This issue of The Journal of Energy Markets contains a selection of papers that were presented at the Conference on Energy Finance that was held in Rotterdam in October 2011. The conference is an annual event that is organized by a different university each year. The Erasmus School of Economics was the host for the 2011 edition. Academics presented their latest research on energy finance and related topics; about sixty papers in total. The energy finance research field covers many commodities, methodologies and topics and we think that this special issue of The Journal of Energy Markets gives a good idea of the field's scope.
The first two papers in the issue focus on gas storage. Gas storage facilities are vital to the operation of energy markets. Gas storage acts as a buffer between inelastic supply and volatile demand by facilitating physical delivery at peak demand periods, thereby smoothing the price of gas.
Alan Holland and Christopher Walsh adopt a game-theoretical approach to study the effects of competition when firms share space and injection/withdrawal resources. By sharing storage capacity, firms interact strategically, and from their model, Holland and Walsh simulate the contest for injection and withdrawal resources in successive periods and show that the problem of strategic manipulation in natural gas storage is significant. The authors recommend that an effort is launched to recover losses due to competition given the enormous value of these resources and their importance in energy markets.
Denis Mazières and Alexander Boogert study gas storage from a different perspective: they tackle the complex real options task of valuing gas storage facilities. They introduce new least squares Monte Carlo regression methods to value gas storage facilities: one based on radial basis functions in two dimensions and another based on the tensor of two univariate basis functions. They compare the value of a slow (depleted field) facility and a fast (salt cavern) facility with the proposed two dimensional regression approach next to a one-dimensional variant. The authors show that their two-dimensional approach yields consistently higher values than the one-dimensional method, and they conclude that their new methodology will prove to be beneficial in solving valuation problems with several volume levels.
Claudio Dicembrino and Pasquale Lucio Scandizzo shift the focus from gas to oil. They examine the dynamics of recent oil prices, with the objective of analyzing the main drivers that describe the volatile path of oil prices over the last fifteen years. They not only describe the behavior of oil prices in terms of fundamentals, but also assume that speculation drives oil prices. Therefore they assume that spot oil prices exhibit both fundamental components (depending on the interaction of supply and demand) and speculative components (caused by unclear changes in the price structure linked to speculative activity). Using a structural equation model, they find that using a real options methodology to describe speculation in the oil market improves the results of traditional models in explaining the consistent part of oil price fluctuations.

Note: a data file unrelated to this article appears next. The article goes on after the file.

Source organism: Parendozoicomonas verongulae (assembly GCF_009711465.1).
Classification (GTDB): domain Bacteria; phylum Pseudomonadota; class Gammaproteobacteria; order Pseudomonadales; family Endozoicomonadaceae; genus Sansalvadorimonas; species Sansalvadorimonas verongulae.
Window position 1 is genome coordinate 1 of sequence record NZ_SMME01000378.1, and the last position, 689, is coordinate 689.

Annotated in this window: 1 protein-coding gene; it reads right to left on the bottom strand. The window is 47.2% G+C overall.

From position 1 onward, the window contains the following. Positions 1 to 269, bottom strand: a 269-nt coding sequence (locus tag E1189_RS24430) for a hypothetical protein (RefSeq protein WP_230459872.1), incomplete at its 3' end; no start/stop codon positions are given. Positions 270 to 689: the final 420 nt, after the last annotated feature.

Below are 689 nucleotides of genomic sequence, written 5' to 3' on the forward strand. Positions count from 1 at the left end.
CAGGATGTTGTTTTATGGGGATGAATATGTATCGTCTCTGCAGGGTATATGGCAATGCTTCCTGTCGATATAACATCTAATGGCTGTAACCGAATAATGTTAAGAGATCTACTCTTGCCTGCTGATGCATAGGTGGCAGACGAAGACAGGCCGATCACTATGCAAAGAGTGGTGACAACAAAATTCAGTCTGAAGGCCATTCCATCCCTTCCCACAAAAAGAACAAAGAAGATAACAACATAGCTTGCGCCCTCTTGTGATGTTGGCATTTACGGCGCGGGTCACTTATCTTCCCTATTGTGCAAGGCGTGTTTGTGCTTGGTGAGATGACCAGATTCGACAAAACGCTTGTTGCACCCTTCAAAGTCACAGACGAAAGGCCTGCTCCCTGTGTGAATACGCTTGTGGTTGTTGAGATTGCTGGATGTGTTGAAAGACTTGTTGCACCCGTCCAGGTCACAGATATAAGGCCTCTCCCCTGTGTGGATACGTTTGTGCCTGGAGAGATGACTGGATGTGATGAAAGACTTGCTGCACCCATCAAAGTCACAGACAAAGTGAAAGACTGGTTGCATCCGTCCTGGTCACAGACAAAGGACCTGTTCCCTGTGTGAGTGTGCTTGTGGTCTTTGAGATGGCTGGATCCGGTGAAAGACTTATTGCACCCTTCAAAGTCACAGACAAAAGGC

Finbarr Murphy, Na Li, Bernard Murphy and Mark Cummins remain in the oil market but focus on the price of jet fuel, a refined product, and how this price and carbon credits affect airline firm value. The authors find that jet fuel prices have little impact on airline firm value, as is commonly known, but by applying a regression, cointegration and vector autoregression analysis they find that carbon price changes explain airline firm value changes better than oil price changes do. Also some limited evidence is found of airline stock reaction to shocks in energy and carbon prices.
Electricity is another energy commodity that is discussed in two papers in this issue, and the first one is by Ralf Becker, Adam E. Clements and Wan Nur R. A. Zainudin. Electricity prices are very volatile and exhibit sudden price spikes due to frictions between inelastic demand and fixed supply in the short run. The authors examine whether the occurrences of these extreme price events exhibit any regularities that can be captured using an econometric model. For the Australian electricity market, they are able to identify relevant exogenous variables that explain variation in the intensity of price events. These variables include load, maximum and minimum temperatures and the number of price events that occurred on the previous day.
In the issue's last paper, Steinar Veka studies the efficiency of prices in the Nordic electricity market. The prices of electricity futures contracts are examined for linear and nonlinear dependence, and hence for conformity with the martingale difference hypothesis. The results indicate that possible profitable trading opportunities have sustained in recent periods when market participants were reminded of the risk associated with electricity forward markets, and therefore may have been hesitant to take positions in the market. This finding is in accordance with the observation that the market seems to have been weak form efficient through most of its lifespan.